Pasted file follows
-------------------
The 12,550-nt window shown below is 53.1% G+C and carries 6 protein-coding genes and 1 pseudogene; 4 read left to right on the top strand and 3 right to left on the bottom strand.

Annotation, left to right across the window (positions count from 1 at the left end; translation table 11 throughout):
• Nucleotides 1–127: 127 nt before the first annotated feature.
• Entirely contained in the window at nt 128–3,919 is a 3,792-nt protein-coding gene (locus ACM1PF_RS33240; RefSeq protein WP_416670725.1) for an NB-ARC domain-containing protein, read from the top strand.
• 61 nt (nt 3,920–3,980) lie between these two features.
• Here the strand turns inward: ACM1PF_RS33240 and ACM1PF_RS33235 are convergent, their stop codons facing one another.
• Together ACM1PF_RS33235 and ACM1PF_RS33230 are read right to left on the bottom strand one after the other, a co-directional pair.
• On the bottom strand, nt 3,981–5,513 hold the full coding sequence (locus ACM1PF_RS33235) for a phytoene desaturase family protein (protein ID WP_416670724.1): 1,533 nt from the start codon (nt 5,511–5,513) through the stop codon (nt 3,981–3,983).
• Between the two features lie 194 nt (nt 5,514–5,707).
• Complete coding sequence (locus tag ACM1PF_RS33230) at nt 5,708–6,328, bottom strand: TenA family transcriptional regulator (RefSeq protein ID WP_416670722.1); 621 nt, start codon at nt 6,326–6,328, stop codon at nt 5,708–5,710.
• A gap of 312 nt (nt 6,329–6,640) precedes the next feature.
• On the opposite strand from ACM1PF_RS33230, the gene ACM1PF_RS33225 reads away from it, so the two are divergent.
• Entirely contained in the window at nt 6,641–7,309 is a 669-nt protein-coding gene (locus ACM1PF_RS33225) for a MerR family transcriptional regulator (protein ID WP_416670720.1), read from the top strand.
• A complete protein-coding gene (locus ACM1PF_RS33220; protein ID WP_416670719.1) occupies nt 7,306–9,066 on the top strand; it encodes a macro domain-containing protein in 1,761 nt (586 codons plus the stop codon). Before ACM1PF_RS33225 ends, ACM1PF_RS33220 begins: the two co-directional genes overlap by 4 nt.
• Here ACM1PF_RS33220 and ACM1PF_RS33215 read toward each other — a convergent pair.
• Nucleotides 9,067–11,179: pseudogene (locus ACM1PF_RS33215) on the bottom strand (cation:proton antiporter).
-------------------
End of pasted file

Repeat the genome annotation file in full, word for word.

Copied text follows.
The 12,550-nt window shown below is 53.1% G+C and carries 6 protein-coding genes and 1 pseudogene; 4 read left to right on the top strand and 3 right to left on the bottom strand.

Annotation, left to right across the window (positions count from 1 at the left end; translation table 11 throughout):
• Nucleotides 1–127: 127 nt before the first annotated feature.
• Entirely contained in the window at nt 128–3,919 is a 3,792-nt protein-coding gene (locus ACM1PF_RS33240; RefSeq protein WP_416670725.1) for an NB-ARC domain-containing protein, read from the top strand.
• 61 nt (nt 3,920–3,980) lie between these two features.
• Here the strand turns inward: ACM1PF_RS33240 and ACM1PF_RS33235 are convergent, their stop codons facing one another.
• Together ACM1PF_RS33235 and ACM1PF_RS33230 are read right to left on the bottom strand one after the other, a co-directional pair.
• On the bottom strand, nt 3,981–5,513 hold the full coding sequence (locus ACM1PF_RS33235) for a phytoene desaturase family protein (protein ID WP_416670724.1): 1,533 nt from the start codon (nt 5,511–5,513) through the stop codon (nt 3,981–3,983).
• Between the two features lie 194 nt (nt 5,514–5,707).
• Complete coding sequence (locus tag ACM1PF_RS33230) at nt 5,708–6,328, bottom strand: TenA family transcriptional regulator (RefSeq protein ID WP_416670722.1); 621 nt, start codon at nt 6,326–6,328, stop codon at nt 5,708–5,710.
• A gap of 312 nt (nt 6,329–6,640) precedes the next feature.
• On the opposite strand from ACM1PF_RS33230, the gene ACM1PF_RS33225 reads away from it, so the two are divergent.
• Entirely contained in the window at nt 6,641–7,309 is a 669-nt protein-coding gene (locus ACM1PF_RS33225) for a MerR family transcriptional regulator (protein ID WP_416670720.1), read from the top strand.
• A complete protein-coding gene (locus ACM1PF_RS33220; protein ID WP_416670719.1) occupies nt 7,306–9,066 on the top strand; it encodes a macro domain-containing protein in 1,761 nt (586 codons plus the stop codon). Before ACM1PF_RS33225 ends, ACM1PF_RS33220 begins: the two co-directional genes overlap by 4 nt.
• Here ACM1PF_RS33220 and ACM1PF_RS33215 read toward each other — a convergent pair.
• Nucleotides 9,067–11,179: pseudogene (locus ACM1PF_RS33215) on the bottom strand (cation:proton antiporter).